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READI grant proposals being reviewed

Published: Jul. 22, 2021 at 7:13 PM EDT
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(WNDU) - A transformational future is taking shape in north central Indiana.

The state is offering up to $50 million in matching grant money to make big things happen here.

The projects must be transformational in an attempt to grow Indiana’s population and to attract and retain workforce talent.

Sunday marked the deadline for submitting READI grant proposals for the regional partnership covering St. Joseph, Elkhart, and Marshall Counties.

A total of 177 proposals were received. “It is a lot, and it is more than I expected, but it’s great. It just shows the amount of community engagement in the process,” said Regina Emberton with the South Bend Elkhart Regional Partnership.

In 2015, the state offered a similar grant program—offering $42 million in matching grant money that funded 27 projects including a new Aquatic Center in Elkhart, and new apartment building projects in South Bend, Mishawaka, Elkhart, Plymouth, and Culver.

The last round of state transformation grants funded brick and mortar projects exclusively.  This time, half the money is aimed at people and programs designed to attract or keep them in the region as talented members of the workforce.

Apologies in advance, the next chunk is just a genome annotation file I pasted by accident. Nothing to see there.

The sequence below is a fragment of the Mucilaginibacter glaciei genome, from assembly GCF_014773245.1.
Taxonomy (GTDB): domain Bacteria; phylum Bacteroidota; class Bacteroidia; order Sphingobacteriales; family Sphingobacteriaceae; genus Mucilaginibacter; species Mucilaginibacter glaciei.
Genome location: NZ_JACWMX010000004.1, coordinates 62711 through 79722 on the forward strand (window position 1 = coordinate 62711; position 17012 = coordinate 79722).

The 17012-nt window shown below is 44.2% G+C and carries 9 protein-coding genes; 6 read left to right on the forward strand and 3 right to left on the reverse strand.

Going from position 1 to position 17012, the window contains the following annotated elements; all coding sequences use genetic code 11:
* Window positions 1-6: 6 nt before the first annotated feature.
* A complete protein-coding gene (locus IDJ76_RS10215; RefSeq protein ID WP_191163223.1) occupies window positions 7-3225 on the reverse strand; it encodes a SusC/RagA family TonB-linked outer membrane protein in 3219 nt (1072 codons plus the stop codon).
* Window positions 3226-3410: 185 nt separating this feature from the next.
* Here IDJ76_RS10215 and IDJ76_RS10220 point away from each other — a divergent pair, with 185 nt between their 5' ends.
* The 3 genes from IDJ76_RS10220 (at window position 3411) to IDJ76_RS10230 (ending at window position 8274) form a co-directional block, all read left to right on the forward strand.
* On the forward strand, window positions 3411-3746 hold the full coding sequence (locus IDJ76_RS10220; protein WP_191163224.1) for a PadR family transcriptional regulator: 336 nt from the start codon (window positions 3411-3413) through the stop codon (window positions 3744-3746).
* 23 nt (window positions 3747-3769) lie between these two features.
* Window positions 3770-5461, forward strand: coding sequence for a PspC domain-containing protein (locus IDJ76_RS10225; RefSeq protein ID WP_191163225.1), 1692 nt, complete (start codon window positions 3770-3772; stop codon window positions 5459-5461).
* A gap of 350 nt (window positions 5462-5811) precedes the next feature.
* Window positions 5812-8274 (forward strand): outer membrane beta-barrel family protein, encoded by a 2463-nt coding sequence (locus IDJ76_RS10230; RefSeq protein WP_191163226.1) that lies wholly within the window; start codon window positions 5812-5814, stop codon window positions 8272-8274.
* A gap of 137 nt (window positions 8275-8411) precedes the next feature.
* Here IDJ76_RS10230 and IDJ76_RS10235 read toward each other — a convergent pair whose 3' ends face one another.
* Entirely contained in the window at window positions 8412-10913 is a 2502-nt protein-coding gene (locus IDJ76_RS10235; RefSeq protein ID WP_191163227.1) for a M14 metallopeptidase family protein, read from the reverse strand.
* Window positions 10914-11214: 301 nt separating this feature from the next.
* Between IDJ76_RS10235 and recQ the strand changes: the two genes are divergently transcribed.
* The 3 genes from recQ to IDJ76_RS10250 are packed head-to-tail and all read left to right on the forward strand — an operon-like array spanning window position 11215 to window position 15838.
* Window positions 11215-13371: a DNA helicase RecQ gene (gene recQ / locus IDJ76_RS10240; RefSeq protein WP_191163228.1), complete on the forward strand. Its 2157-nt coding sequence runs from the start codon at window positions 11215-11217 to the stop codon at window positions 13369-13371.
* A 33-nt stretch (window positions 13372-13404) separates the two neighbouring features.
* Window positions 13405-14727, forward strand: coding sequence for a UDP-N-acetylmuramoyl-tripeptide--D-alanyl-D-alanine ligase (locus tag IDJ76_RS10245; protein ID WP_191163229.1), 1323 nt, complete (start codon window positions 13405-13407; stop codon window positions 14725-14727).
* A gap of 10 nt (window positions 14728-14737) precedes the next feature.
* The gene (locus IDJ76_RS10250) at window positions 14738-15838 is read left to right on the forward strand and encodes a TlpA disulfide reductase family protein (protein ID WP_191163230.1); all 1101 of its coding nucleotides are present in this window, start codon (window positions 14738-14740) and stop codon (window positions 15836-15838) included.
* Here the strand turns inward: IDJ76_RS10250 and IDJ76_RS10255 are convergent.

“An example of projects could be an accelerator focused on federal research grants that help companies start-up, be able to launch in an innovative area,” Emberton explained.

Another example involves trying to reach out to foreign visitors to the area.  “So, we have a lot of people who are moving here to go to school, or coming for a job, but how do we help support them in staying in the region and actually going through the immigration process?”

The process of sifting through the proposals has begun. It would take about $300 million in available grant money to fund them all. Under the READI program, the state is offering up to $50 million to the northcentral region.

“There cannot be too much done to improve the quality of life in this region. It can only get better and better,” Emberton said.

At this point, details of the new brick and mortar proposals are not being released, other than to say they involve housing development, entertainment venues, as well as park and trail projects.

Emberton did confirm that one of the brick-and-mortar projects involves a proposed amateur sports complex in Mishawaka, and another involves plans to build a dinosaur museum on land near State Road 2 and the bypass.

The state grant money can be used to fund up to 20-percent of a proposed project.

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